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48 comments on this review

AJ Koravkrian
Sun, Nov 25, 2007, 10:52pm (UTC -5)
Why would they make the premise so ridiculous though ? You need entire space station's data worth of computer memory to store their brain patterns ? How stupid is that ? Do they mean to say that the space station's transporter can't hold more than a couple of people into the transporter buffer ? What about when Voyager holds all those telepathic aliens into the cargo bay transporter buffer ? Why, oh why would they do this to us ?
Occuprice
Fri, Apr 18, 2008, 11:27pm (UTC -5)
Because, like most things on Voyager, the Aliens are dumbed down with limited mental capacity. Thus, more of their minds could be stored in less area.
Necros
Wed, Jul 9, 2008, 6:30am (UTC -5)
Do I care about the plot? Of course! It's a bit silly but it's allright. I think many times you are over-analyzing and trying too hard to be a reviewer.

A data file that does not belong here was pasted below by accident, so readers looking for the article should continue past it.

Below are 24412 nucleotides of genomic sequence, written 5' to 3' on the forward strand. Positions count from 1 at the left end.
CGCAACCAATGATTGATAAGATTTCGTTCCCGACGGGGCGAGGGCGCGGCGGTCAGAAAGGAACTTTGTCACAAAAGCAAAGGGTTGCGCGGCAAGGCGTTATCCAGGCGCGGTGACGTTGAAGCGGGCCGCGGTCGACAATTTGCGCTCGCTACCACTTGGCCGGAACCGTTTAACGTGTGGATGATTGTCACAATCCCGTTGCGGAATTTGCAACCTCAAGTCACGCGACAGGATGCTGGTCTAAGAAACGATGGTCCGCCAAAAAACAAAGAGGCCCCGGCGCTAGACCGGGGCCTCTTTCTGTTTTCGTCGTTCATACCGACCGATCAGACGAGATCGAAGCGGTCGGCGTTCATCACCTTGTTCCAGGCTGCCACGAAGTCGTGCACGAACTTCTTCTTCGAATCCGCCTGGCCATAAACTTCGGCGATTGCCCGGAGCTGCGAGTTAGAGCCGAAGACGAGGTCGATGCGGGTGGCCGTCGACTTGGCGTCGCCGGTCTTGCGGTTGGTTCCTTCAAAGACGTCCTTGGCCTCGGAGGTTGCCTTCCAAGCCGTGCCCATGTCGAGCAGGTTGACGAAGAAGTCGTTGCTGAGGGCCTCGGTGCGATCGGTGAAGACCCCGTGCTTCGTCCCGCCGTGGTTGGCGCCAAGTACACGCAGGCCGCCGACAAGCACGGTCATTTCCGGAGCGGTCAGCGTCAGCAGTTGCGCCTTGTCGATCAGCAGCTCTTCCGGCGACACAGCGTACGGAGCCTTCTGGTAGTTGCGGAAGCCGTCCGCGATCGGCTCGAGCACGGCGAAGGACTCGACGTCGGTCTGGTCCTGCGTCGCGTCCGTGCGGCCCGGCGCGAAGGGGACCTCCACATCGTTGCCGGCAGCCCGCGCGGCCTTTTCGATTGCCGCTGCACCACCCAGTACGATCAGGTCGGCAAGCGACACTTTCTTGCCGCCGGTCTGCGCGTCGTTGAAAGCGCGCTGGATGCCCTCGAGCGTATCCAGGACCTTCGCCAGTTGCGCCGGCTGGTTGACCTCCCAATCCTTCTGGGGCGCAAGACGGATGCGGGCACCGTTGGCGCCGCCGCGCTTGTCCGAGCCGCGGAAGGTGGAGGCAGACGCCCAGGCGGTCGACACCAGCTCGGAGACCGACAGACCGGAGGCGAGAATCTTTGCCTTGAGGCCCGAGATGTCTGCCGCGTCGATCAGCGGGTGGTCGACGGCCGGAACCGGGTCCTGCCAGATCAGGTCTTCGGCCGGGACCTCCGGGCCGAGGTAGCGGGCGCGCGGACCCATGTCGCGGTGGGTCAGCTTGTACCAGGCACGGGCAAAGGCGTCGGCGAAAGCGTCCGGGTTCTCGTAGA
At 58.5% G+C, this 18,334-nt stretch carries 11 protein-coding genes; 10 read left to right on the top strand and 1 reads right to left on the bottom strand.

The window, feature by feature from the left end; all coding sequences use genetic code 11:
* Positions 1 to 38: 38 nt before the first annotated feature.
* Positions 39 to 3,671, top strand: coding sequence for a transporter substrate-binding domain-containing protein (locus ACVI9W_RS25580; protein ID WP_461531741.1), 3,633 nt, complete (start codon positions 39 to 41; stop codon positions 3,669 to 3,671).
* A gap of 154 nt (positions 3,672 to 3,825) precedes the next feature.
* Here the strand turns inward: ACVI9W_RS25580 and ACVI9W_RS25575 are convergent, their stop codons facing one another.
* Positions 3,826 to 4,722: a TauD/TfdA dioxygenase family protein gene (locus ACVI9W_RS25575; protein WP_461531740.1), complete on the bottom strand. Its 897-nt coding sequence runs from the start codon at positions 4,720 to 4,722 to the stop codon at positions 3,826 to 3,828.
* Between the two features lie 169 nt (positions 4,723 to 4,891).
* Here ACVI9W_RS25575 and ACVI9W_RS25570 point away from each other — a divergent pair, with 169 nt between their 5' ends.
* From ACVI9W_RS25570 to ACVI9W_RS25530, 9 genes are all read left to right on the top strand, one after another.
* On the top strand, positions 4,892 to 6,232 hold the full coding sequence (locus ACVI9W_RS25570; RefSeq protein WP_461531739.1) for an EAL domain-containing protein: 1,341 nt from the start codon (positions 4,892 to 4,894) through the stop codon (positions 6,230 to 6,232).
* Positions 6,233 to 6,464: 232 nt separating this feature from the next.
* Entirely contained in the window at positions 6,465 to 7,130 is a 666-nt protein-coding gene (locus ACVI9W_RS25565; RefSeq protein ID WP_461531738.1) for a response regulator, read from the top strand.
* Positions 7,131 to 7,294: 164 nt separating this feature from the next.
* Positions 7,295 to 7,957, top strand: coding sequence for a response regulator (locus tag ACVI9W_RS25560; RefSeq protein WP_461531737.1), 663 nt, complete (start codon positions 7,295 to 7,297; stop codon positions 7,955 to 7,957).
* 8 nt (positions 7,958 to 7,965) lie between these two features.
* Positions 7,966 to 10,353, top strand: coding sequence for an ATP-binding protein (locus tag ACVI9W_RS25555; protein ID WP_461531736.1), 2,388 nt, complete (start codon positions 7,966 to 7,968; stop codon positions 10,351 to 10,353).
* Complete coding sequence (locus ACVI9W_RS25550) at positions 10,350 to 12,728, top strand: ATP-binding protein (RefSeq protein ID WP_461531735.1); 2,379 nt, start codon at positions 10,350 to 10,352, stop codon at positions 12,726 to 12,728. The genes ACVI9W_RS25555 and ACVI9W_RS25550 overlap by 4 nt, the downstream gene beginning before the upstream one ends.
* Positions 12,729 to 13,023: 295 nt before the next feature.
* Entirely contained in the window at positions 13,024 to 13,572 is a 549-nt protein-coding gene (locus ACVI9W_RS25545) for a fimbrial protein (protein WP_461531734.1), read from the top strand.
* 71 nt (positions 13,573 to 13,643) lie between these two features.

Jayson
Wed, Nov 26, 2008, 9:23pm (UTC -5)
If you really care about a plausible reason as to why the stations computers couldn't hold the patterns, well its a Cardassian station. I suspect if this were a Federation starship or starbase it wouldn't be a problem but is just an old mining station.
Destructor
Tue, Jul 14, 2009, 7:40pm (UTC -5)
Watching a holodeck episode is the 24th century equivalent of watching our favourite characters watch TV. I don't care and it's a waste of time. This was a snoozer that only had laughs because it was laughably bad. Next!
Jake
Tue, Nov 24, 2009, 10:12am (UTC -5)
I enjoyed this one, & find it interesting that this episode aired at roughly the same time that the Bond film Goldeneye was in theaters. Likewise, TNG's equally memorable "A Fistful of Datas" aired more or less the same time Unforgiven was in cinemas.
An interesting coincidence these 2 holodeck episodes share.